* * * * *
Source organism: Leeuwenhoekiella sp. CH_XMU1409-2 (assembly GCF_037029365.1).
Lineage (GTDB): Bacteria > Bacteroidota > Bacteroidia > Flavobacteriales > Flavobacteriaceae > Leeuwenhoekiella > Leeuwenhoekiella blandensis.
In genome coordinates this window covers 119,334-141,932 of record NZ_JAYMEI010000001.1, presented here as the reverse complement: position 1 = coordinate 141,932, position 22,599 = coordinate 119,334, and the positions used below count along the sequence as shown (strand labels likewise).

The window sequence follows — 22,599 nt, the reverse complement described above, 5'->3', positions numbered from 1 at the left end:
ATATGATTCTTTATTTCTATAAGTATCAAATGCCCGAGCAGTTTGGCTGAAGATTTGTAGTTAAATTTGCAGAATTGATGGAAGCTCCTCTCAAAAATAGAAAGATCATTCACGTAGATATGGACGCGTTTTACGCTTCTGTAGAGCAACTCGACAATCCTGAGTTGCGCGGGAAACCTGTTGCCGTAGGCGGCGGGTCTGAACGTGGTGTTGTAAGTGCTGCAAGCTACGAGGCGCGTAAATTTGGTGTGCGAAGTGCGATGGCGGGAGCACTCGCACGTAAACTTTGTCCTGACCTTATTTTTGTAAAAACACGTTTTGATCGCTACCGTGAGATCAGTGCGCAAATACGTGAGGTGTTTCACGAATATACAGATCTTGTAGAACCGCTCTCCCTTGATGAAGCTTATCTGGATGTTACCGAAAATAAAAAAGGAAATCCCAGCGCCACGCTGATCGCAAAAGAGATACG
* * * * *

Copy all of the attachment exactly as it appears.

Source organism: Leeuwenhoekiella sp. CH_XMU1409-2 (assembly GCF_037029365.1).
Lineage (GTDB): Bacteria > Bacteroidota > Bacteroidia > Flavobacteriales > Flavobacteriaceae > Leeuwenhoekiella > Leeuwenhoekiella blandensis.
In genome coordinates this window covers 119,334-141,932 of record NZ_JAYMEI010000001.1, presented here as the reverse complement: position 1 = coordinate 141,932, position 22,599 = coordinate 119,334, and the positions used below count along the sequence as shown (strand labels likewise).

The window sequence follows — 22,599 nt, the reverse complement described above, 5'->3', positions numbered from 1 at the left end:
ATATGATTCTTTATTTCTATAAGTATCAAATGCCCGAGCAGTTTGGCTGAAGATTTGTAGTTAAATTTGCAGAATTGATGGAAGCTCCTCTCAAAAATAGAAAGATCATTCACGTAGATATGGACGCGTTTTACGCTTCTGTAGAGCAACTCGACAATCCTGAGTTGCGCGGGAAACCTGTTGCCGTAGGCGGCGGGTCTGAACGTGGTGTTGTAAGTGCTGCAAGCTACGAGGCGCGTAAATTTGGTGTGCGAAGTGCGATGGCGGGAGCACTCGCACGTAAACTTTGTCCTGACCTTATTTTTGTAAAAACACGTTTTGATCGCTACCGTGAGATCAGTGCGCAAATACGTGAGGTGTTTCACGAATATACAGATCTTGTAGAACCGCTCTCCCTTGATGAAGCTTATCTGGATGTTACCGAAAATAAAAAAGGAAATCCCAGCGCCACGCTGATCGCAAAAGAGATACG